Easier Descriptions

I recieved the yoyo that got me started (the yoyojam Journey) as a gift, so I didn’t have to put that much thought into which yoyo I wanted to start with. A little while later, I decided to upgrade to a better yoyo since I wasn’t able to preform the trick combos I wanted on the Journey. Since I was still pretty new to yoyoing, it took me forever to figure out which yoyo to buy next. To make this process simpler, I had a few ideas:

. make a “level of play” chart (on a scale of 1-10, 10 being expert). Rate each yoyo with one of these numbers and give a brief description of what tricks should be easy at each number
. give yoyo classifacations. On the “yoyo stats” part of the info screen, tell what style(s) of play the yoyo is meant/best for (1a, 2a, etc)
. Have a recomended “next yoyo” chart. Instead of having to dig though forum posts, it would be helpful to have a list that basically has different yoyos in bold with yoyos that would be the next step up listed beneath it.

I think you are doing a wonderful job for people who have been yoyoing for a little while, but I think more could be done to help out begginners. Don’t take this the wrong way-I think this is the best yoyo site, but just like with any trick, theres always room for improvement ;D

Thanks for providing so much to all the yoyo players of the world!!

I think this might be helpful, but I personally don’t know if it would work out so well.
First of all, the “level of play” is really all preference. Some people might find one yo-yo to perform better than what it is listed as.
Then the “best style of play” thing: well, it’s pretty obvious. Imperial shaped yo-yos are for 2A, larger yo-yos are for 4A (generally), and the rest is for 1A, 3A, and 5A. Also, some people like using 1A yo-yos for 4A, so it depends on how the person uses it.
Next is the “next yo-yo list” thing: like I said, the performance of a yo-yo depends on the person, so it’s hard to tell what yo-yo comes “next.” It would probably be easier to just look them up by hand.
Well, this whole idea wasn’t bad, but in MY opinion, it isn’t that much of a great idea.

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It might be doable to some degree. I’ve seen both other stores and manufacturer sites list products by skill level. Even with that breakdown there is still a large degree of overlap. look at the YYJ site for instance. There’s a lot of the same yoyo listed in each categoty - beginner, intermediate and advanced.


So as you see, it’s not as clear cut as that. Breakdown by price range is much easier to do. and probably just as meaningful.

Also, correct me if I’m wrong, companies other than Duncan would not be able to have yoyos in the “5a” category due to the legal stuff. Except YYJ, with the licensing and all.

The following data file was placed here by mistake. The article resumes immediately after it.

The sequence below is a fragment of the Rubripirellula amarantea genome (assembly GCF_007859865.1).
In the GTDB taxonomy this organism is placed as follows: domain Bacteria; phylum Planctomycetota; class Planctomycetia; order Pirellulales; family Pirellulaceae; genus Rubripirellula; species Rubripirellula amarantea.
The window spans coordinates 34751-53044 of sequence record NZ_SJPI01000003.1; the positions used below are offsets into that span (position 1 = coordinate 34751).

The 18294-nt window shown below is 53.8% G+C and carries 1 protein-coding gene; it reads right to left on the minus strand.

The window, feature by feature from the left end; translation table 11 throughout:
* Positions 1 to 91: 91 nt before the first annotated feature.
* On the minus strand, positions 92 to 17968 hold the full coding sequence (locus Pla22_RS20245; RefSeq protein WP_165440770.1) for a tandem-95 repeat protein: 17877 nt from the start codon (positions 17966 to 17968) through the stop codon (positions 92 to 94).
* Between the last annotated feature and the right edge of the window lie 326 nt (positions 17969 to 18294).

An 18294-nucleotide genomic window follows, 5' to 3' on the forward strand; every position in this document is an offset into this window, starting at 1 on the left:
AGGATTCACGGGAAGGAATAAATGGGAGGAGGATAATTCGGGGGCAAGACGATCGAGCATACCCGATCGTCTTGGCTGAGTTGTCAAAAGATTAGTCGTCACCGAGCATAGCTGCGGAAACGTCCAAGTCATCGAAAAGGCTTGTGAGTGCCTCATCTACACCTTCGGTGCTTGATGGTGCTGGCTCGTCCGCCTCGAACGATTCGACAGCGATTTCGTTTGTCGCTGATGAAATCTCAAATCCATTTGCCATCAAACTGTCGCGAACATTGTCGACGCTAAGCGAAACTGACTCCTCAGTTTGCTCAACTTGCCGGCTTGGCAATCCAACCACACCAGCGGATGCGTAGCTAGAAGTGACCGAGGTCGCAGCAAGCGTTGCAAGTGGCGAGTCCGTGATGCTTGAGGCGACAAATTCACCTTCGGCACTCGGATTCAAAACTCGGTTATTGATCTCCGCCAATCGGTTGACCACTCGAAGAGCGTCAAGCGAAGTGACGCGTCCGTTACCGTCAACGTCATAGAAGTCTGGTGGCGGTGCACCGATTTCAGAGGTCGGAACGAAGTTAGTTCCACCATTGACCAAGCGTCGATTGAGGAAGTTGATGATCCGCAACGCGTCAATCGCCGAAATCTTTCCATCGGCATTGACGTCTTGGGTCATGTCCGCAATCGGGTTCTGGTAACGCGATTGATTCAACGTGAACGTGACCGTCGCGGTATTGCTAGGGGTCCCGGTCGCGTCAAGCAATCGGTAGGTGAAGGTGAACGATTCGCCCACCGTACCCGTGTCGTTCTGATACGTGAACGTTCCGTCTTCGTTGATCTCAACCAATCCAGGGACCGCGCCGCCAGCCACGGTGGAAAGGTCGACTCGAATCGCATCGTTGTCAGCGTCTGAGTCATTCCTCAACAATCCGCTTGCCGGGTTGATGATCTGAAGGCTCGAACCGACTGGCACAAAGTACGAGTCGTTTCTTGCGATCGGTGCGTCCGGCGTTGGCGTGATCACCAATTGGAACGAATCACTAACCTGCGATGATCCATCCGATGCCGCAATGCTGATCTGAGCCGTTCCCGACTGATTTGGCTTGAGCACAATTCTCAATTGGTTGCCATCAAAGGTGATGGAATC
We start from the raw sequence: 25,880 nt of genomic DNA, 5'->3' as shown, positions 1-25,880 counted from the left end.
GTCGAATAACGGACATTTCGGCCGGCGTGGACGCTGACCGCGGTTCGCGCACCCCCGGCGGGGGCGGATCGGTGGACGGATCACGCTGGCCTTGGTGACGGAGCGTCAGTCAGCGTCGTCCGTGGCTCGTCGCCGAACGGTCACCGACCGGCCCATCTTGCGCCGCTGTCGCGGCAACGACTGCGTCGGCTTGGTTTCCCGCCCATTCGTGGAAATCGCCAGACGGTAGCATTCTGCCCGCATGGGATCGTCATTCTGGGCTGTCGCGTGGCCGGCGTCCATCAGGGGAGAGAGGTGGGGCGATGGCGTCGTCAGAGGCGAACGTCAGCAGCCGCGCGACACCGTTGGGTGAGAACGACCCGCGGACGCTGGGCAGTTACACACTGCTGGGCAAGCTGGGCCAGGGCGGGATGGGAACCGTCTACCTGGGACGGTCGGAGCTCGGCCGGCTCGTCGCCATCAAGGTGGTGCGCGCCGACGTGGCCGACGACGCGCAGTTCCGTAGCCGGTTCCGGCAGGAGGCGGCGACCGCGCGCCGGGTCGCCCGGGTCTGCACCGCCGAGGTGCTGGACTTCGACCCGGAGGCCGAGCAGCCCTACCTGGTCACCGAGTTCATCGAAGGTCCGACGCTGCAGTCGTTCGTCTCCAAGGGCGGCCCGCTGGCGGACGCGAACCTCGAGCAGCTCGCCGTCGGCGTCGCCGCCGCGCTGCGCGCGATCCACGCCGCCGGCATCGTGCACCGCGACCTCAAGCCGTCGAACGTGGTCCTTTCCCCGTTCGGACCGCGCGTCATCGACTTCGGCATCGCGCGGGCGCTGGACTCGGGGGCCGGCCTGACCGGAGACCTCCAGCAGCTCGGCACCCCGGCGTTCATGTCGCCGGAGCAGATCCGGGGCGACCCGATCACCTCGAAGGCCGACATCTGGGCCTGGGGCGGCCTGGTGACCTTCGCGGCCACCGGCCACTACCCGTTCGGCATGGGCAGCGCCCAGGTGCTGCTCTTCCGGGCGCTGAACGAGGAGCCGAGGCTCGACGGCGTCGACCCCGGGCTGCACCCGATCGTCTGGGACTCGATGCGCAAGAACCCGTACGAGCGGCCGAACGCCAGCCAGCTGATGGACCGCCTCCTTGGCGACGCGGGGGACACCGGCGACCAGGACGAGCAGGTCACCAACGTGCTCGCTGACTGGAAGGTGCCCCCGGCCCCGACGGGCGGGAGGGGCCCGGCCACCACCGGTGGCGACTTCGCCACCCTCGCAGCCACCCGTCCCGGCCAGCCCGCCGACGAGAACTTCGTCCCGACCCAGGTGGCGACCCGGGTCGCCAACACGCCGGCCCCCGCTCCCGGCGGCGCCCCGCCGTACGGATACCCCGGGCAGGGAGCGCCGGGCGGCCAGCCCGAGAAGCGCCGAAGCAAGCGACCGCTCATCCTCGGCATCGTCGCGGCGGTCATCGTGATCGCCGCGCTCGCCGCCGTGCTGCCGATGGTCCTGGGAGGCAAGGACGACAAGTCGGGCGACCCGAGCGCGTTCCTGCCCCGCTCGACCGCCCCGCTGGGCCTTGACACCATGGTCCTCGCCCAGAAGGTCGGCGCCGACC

I think having categories such as “unresponsive, semi-responsive, responsive, adjustable gap, slim/SPEC bearing compatible” and other categories of that nature would help. YYE does list some yoyos are requiring a bind return, obviously understanding many fairly new players might be attracted to those models.

There’s no reason why someone can’t move from a beginner model to a $200 yoyo if they so choose to, provided funds are there to back it up. I think this would be a foolish upgrade path, but hey, to each their own. If they can afford it, then why not, right? Beginner/intermediate/advanced are all relative terms and preferences and skill play a large factor as well.

If I recall correctly, I think a yoyo can’t be packaged with a CW unless the CW has been licensed from Duncan(even if Duncan didn’t design it or have any part of that portion). I don’t think there’s any restriction against making a yoyo with 5A in mind, or even saying “good for 5A play”

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Oh, ok, I thought they couldn’t do any kind of advertising for 5a. I mean, they could make a yoyo meant for 5a, they just couldn’t SAY that it was meant for 5a.

They have a category level thing in the shop area slide out.

yeah I know all that now, but back when I was pretty new I didn’t. And your right, almost everything in choosing a yoyo does have to do with preference, so some of that could be pretty confusing…

That is helpful, but with only three widely ranged categories I found it a bit confusing at first…

It’s all you really need. Anything in the beginner section is for beginners, anything intermediate is for intermediate players, (look in the learning section to see what classifies an intermediate player), and by the time you reach the advanced section you should know what you’re looking for…

This I definitely agree with.